An attempt to effectively legalise the use of cannabis for the relief of chronic pain was rejected by the Court of Appeal today.
Three judges ruled that the Class C drug could not be used out of necessity to alleviate severe pain even if the user was under duress.
The court had been told that cannabis was more effective than conventional forms of pain relief and did not have the potentially serious and life-threatening side-effects of alternative treatments.
Lord Justice Mance, sitting with Mr Justice Newman and Mr Justice Fulford, said the general prohibition on cannabis in the 1971 Misuse of Drugs Act showed that any benefits perceived or suggested for individual patients were regarded as outweighed by the disbenefits of allowing its use.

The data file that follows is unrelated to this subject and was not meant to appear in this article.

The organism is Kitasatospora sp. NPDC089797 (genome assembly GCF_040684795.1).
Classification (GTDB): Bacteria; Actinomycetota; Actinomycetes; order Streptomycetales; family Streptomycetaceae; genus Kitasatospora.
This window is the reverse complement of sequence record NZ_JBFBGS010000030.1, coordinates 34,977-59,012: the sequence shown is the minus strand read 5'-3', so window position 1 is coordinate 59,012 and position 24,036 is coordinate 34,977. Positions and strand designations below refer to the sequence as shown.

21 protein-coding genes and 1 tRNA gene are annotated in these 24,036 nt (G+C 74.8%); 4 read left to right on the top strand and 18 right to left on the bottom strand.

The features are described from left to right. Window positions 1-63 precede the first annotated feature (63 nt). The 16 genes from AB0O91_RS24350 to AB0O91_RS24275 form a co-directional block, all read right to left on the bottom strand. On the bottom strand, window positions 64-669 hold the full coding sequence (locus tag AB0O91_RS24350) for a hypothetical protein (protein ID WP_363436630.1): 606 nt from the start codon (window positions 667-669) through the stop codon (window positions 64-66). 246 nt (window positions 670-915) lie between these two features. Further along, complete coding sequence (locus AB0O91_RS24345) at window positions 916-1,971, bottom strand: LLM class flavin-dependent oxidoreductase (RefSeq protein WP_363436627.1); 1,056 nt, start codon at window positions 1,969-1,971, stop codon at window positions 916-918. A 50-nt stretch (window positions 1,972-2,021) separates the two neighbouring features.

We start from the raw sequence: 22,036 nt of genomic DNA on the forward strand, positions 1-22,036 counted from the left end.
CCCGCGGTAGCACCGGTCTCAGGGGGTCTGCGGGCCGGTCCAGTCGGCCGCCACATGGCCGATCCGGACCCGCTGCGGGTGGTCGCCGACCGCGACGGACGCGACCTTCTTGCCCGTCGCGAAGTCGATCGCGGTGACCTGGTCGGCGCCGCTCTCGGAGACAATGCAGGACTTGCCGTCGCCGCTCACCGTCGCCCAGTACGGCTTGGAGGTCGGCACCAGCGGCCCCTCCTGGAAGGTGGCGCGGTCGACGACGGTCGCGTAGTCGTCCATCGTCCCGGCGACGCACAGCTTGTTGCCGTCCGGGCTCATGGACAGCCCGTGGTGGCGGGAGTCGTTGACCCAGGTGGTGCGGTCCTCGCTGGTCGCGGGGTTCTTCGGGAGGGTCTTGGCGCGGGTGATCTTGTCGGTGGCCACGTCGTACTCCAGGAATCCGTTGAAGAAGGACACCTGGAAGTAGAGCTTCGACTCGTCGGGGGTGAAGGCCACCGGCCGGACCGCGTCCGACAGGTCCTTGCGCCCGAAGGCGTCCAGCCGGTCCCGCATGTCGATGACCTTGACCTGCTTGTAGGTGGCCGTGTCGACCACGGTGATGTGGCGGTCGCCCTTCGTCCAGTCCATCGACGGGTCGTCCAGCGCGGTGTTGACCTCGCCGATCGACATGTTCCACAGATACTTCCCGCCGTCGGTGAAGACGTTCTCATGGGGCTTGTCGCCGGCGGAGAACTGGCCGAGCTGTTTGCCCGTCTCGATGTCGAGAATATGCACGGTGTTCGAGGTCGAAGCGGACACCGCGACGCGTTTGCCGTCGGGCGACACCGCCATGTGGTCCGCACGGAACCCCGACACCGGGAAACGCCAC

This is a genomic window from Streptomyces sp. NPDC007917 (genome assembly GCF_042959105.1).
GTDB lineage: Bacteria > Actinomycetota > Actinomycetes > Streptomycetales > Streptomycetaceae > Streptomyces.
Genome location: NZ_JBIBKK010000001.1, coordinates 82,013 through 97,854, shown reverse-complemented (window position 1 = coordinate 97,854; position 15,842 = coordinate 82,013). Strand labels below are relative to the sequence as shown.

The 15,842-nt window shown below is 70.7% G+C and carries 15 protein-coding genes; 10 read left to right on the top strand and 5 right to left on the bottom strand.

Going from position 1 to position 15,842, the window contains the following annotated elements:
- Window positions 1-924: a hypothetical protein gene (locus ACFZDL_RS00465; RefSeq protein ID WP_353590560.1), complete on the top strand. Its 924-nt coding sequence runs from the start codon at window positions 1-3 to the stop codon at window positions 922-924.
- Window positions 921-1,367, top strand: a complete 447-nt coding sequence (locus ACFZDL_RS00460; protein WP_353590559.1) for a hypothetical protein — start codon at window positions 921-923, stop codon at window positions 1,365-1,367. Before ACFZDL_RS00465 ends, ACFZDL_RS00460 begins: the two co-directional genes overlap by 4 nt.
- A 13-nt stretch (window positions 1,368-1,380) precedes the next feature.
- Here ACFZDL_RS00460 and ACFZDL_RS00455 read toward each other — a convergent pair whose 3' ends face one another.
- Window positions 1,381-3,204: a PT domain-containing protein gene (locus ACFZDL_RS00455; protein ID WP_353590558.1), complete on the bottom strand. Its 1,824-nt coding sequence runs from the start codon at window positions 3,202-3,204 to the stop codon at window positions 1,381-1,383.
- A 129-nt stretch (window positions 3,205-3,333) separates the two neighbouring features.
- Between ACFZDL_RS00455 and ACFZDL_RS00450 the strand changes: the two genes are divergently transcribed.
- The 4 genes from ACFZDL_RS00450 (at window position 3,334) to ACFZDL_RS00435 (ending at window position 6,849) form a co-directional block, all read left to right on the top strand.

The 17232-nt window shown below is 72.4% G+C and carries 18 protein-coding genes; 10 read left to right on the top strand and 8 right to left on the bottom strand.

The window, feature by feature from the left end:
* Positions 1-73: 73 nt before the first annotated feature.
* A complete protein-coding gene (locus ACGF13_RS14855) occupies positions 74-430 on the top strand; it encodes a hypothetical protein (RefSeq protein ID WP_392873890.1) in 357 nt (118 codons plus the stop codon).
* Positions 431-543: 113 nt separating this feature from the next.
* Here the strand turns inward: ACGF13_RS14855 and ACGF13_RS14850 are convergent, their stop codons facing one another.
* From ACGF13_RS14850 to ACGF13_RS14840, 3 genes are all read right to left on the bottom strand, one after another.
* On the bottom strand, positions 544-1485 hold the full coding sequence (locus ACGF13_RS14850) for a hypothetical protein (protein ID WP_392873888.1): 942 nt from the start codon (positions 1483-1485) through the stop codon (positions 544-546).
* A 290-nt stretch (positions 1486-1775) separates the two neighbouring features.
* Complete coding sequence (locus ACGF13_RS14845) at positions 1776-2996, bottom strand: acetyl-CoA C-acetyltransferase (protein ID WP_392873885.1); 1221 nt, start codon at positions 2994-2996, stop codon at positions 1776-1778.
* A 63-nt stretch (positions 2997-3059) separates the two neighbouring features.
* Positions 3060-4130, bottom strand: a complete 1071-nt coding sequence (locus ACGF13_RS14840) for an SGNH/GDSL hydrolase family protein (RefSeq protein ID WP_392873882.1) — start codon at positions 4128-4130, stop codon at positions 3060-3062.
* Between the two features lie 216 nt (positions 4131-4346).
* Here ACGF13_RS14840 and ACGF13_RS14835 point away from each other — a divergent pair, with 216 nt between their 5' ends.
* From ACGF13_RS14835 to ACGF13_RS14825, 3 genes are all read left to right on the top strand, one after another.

They ruled that the defence of necessity should not have succeeded in the case of Jeffrey Ditchfield, of north Wales, who was acquitted of possessing the drug with intent to supply it to victims of serious and painful medical conditions.
They rejected the appeals of five people who had been found guilty of taking the drug.
All had been given either a fine, community service or suspended jail sentence for possessing or importing the drug.
The five included by Barry Quayle, 38, from Market Rasen, Lincolnshire; Reay Wales, 53, of Ipswich; Graham Kenny, 25, from Shipley, West Yorkshire; and Anthony Taylor, 54, and May Po Lee, 28, both from London.